Mexican politicians and intellectuals believed that the country’s history of indigenous empires gave Mexico a uniqueness that other competing nations didn’t have. But at the same time, they “did not want to acknowledge the relationship between the indigenous present and the glorious past,” Ruiz writes. Any connections between the supposedly “savage” indigenous people of the past, they feared, could make Mexico appear backward in an increasingly modern world. When Nuttall arrived on the scene, this debate—whether present-day Mexicans were direct descendants of the country’s former Aztec empire—was at the heart of Mexican archaeology.
While visiting the historical site of Teotihuacan in 1884, located northeast of Mexico City, Nuttall collected a series of small terracotta heads. These artifacts had been studied before, but had yet to be accurately dated and understood. In a comparative study of her collection and others, Nuttall concluded that the heads were likely created by the Aztecs near the time of the Spanish Conquest, and had once been attached to bodies made from degradable materials. She concluded that the figures were portraits of individuals representing the dead, were arranged into three classes, and were not all made in the same location.
Nuttall published her results in her paper “The Terracotta Heads of Teotihuacan” in The American Journal of Archaeology and the History of the Fine Arts in 1886. The study was original, thorough, and demonstrated an authoritative knowledge of Mexico’s history—as evidenced by the glowing responses of the archaeological community. That same year, Frederic W. Putnam, a leading American anthropologist, made Nuttall an honorary special assistant in Mexican archaeology at Harvard’s Peabody Museum—a position she accepted and maintained until she died.
In his 1886 annual report for the Museum, Putnam praised Nuttall as “familiar with the Nahuatl language, having intimate and influential friends among the Mexicans, and with an exceptional talent for linguistics and archaeology.” He went on: “As well as being thoroughly informed in all the early native and Spanish writings relating to Mexico and its people, Mrs. Nuttall enters the study with a preparation as remarkable as it is exceptional.”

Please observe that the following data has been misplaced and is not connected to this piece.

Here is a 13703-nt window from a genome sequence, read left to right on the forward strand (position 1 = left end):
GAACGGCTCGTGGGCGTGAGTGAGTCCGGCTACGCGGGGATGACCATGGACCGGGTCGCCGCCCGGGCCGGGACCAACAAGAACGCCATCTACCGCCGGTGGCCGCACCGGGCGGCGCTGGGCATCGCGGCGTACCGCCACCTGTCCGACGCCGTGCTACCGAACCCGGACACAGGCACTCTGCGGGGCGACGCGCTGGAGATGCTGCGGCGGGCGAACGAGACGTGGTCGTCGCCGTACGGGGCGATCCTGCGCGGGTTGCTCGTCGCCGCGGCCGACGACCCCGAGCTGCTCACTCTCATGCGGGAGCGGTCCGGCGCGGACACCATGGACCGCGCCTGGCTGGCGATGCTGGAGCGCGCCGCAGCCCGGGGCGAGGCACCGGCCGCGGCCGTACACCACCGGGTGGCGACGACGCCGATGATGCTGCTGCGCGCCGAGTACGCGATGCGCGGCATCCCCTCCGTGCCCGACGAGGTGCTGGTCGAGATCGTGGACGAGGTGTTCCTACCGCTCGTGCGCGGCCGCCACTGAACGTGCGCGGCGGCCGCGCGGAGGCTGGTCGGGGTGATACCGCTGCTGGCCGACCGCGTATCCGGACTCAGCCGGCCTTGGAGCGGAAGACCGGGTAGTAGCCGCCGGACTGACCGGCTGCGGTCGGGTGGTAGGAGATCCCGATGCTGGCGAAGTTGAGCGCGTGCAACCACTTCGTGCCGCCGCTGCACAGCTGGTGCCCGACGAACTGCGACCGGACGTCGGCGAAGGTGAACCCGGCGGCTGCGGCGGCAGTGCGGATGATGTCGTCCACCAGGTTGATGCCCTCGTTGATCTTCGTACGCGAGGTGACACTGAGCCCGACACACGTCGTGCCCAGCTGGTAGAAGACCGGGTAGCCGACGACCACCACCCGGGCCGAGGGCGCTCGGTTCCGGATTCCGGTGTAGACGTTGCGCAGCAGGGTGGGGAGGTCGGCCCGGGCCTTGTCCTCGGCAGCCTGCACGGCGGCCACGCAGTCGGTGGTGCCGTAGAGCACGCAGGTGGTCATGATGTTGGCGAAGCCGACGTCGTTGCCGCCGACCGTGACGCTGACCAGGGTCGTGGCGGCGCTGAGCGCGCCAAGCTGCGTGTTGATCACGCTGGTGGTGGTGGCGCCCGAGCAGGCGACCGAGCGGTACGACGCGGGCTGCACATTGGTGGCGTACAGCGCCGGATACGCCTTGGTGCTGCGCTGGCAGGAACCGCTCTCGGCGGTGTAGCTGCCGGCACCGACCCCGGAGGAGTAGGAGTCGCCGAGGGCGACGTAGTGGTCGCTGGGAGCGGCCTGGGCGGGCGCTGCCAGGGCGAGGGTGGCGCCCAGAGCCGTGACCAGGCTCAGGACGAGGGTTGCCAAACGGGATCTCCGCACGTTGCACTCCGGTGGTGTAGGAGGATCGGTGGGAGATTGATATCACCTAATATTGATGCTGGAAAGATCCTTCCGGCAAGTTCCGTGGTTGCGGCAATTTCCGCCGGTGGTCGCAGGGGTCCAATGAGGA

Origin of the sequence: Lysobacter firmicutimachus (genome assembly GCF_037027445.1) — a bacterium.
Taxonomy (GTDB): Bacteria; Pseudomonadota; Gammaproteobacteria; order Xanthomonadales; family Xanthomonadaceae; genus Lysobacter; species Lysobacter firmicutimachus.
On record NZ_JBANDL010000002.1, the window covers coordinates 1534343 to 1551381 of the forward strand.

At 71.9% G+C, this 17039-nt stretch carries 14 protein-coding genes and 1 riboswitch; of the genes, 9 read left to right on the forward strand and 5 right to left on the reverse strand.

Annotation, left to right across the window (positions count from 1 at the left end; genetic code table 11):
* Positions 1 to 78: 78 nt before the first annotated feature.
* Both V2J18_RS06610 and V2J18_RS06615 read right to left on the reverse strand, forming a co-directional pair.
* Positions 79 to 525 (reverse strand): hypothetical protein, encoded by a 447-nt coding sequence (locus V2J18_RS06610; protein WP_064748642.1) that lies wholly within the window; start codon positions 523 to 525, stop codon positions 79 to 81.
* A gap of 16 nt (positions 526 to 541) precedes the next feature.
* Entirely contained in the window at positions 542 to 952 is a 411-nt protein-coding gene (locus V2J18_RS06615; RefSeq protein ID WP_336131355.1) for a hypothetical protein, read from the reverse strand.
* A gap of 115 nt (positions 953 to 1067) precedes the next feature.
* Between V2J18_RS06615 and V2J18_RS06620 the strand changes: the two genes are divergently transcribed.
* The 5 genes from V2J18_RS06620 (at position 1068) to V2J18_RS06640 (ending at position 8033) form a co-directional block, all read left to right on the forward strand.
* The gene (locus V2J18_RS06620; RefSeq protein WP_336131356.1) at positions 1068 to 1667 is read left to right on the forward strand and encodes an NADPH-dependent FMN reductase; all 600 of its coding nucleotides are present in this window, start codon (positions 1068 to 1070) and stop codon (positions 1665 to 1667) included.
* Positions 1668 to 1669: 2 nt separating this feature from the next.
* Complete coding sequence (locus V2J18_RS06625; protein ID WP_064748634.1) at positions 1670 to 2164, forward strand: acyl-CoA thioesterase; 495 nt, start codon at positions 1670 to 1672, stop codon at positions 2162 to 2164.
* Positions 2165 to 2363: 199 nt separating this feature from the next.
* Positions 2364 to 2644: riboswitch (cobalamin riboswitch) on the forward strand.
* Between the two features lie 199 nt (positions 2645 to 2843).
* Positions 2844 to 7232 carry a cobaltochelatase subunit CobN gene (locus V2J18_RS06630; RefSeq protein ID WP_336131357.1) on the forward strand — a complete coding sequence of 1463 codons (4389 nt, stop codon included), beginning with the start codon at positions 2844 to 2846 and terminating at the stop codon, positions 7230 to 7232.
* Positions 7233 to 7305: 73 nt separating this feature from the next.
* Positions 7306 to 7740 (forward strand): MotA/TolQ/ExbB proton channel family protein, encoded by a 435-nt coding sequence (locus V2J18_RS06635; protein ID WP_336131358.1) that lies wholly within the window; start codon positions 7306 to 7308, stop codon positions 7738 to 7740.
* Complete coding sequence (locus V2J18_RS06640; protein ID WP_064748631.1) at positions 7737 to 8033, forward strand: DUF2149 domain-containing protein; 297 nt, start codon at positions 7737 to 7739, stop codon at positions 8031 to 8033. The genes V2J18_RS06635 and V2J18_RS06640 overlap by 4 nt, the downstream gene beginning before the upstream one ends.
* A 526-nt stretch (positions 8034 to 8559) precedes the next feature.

Putnam asked Nuttall to head the museum’s Central American collection, in Cambridge, Massachusetts. However, intending to take her research abroad, she declined. Nuttall and her brother George then moved to Dresden, Germany, where they lived for 13 years. During this time she traveled around Europe, visiting different libraries and collections, and to California, where she met Phoebe Hearst, member of the wealthy Hearst family and benefactor of University of California’s Museum of Archaeology. Hearst became a patron for Nuttall, providing financial assistance for her travels and research.
Without formal attachment to an institution, Nuttall had significant freedom to pursue work she deemed important, wherever it happened to be. In this way, Nuttall’s amateur status worked to her advantage, granting her an independence other professional archaeologists did not have.
After 13 years of study and travel, Nuttall published a flurry of works. In 1901, at age 44, she published her largest academic work, The Fundamental Principles of New and Old World Civilizations. One of her most lasting contributions was recovering ancient Mexican texts that Europeans had taken from Mexico and let fall into obscurity. One was the Codex Nuttall, a facsimile of an ancient Mexican manuscript of pictographs that had ended up in the hands of a British baron, Zouche of Harynworth. Nuttall learned about its existence from a historian in Florence, tracked it down and published it with a thorough introduction detailing its historical context and translating its meaning.